This Arduino-based claw machine is faster, fairer and more controllable than anything in the arcade.
Just think how much of your parents’ money you spent as a kid playing those candy or stuffed toy-grabbing machines. You know, the ones where you put a quarter in and maneuvered a joystick in hopes of snatching a piece of junk that cost less than the amount of coins you inserted. Well, Maker Ryan Bates and the Retrobuit Games crew has developed a fairer, faster and more controllable version of the infamous claw game. The best part? It won’t require you to dig deep into your wallets.
Instead, this arcade-inspired tabletop device measures only 20” x 26” x 19” in size and is made out of aluminum extrusion and custom laser cut acrylic/wood. At the brains of the it all lies an Arduino Mega (ATmega2560) along with some NEMA 17 stepper motors.
“Everything is custom designed, from the XYZ gantry, to the claw, to the game logic. Stepper motors move the gantry, and a servo motor controls the claw (giving the claw an analog grip, not just open/close). Some parts are sourced from the plentiful DIY 3D printer market, other parts I went for cheap alternatives like replacement shower door nylon rollers,” Bates explains.
The game itself is based on a 55-second timer, which counts down on an LCD display. Simply insert a quarter (or set it to free play), and press start. Then, no different than in the arcade of yesterday, you have just under a minute to move and position the claw, grab a prize, return it to the chute and continue to reach for more. Once the clock hits zero, the claw closes, the gantry moves back to the ‘home position’ and the claw opens releasing anything it might be carrying.
Unlike the traditional arcade machines, however, this DIY model provides players with total control of the X, Y and Z axes. Horizontal and vertical movement is handled by a joystick and two buttons (up and down), respectively. Meanwhile, a knob lets users open and close the grip.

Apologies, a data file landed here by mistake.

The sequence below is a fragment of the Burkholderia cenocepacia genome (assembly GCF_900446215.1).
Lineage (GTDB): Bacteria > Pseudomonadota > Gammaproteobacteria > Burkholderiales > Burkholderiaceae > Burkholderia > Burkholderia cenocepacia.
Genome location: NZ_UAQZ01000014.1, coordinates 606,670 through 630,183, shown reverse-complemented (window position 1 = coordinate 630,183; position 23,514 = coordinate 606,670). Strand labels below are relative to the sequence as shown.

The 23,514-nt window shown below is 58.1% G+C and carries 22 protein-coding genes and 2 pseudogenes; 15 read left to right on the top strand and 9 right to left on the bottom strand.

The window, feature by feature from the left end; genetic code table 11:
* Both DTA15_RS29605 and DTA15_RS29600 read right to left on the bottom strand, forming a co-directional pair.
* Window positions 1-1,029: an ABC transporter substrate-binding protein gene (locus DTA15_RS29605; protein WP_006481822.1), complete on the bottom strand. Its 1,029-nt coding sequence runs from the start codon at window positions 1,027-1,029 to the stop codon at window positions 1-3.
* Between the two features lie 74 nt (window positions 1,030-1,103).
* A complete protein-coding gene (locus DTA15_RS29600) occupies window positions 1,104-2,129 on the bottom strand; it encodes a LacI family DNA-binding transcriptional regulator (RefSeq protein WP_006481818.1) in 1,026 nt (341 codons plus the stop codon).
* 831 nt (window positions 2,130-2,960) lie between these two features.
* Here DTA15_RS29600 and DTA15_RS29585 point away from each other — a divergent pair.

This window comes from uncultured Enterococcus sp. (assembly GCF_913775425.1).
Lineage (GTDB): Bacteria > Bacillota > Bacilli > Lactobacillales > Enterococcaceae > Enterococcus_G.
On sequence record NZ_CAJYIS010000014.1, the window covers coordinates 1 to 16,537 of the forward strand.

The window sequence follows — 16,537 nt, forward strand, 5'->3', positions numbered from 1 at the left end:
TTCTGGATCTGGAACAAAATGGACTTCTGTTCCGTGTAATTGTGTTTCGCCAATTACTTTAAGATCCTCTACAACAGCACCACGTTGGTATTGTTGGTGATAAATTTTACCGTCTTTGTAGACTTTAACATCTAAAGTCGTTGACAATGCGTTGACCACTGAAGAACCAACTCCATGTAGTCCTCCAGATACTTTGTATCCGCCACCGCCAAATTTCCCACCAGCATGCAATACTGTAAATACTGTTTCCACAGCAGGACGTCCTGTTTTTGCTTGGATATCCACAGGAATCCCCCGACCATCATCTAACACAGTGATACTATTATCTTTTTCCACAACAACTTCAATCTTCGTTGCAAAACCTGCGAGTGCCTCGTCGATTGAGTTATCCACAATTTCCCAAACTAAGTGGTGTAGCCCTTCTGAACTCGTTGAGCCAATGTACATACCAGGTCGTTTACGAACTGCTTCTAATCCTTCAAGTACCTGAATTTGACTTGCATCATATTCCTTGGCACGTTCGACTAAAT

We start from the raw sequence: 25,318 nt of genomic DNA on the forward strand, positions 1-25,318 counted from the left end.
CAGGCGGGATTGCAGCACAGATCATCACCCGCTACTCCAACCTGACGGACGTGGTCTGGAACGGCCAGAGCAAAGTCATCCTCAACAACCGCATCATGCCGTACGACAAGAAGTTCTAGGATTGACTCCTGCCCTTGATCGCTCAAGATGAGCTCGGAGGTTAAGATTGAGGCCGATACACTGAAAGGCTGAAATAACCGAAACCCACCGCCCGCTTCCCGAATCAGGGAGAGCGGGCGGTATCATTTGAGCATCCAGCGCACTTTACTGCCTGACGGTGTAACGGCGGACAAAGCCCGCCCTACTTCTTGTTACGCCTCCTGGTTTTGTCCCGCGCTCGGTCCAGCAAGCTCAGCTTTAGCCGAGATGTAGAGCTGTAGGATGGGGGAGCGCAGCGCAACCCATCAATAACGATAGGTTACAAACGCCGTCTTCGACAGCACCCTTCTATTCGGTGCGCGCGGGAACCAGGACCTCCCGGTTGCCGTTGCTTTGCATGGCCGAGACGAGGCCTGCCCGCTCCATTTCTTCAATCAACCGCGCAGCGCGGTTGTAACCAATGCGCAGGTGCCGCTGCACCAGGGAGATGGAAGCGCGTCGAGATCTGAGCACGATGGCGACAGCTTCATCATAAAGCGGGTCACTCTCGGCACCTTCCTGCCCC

“Personally, the game is more fun since it’s based less on one-time spatial judgment and more about motor skills and planning the best route for multiple prizes,” Bates adds.
Although he began this project three years ago, the Maker has since upgraded his proof-of-concept, which includes an improved layout of the control panel (relocated the screen to the center), an increased height to allow for a gravity fed prize chute, and a ‘return to home’ function when the game ends.
He also added LEDs that illuminate the play area and offer visual cues for the game’s start and end. For instance, the lights flash when time expired” is displayed and turn off whenever the machine goes idle.
Admittedly, as awesome as the project may be, Bates still has a few things he’d like to change. He shares, “I wants to make the frame just a little bit taller (about two inches) as the coin acceptor is a big crammed, but really I am very pleased with everything! The electronics have been beefed up to handle more power if needed. I did add a secret switch on the back that can switch the power given to the z motor from 5V to 12V. This boots the lifting power from ~6oz to ~3lbs.”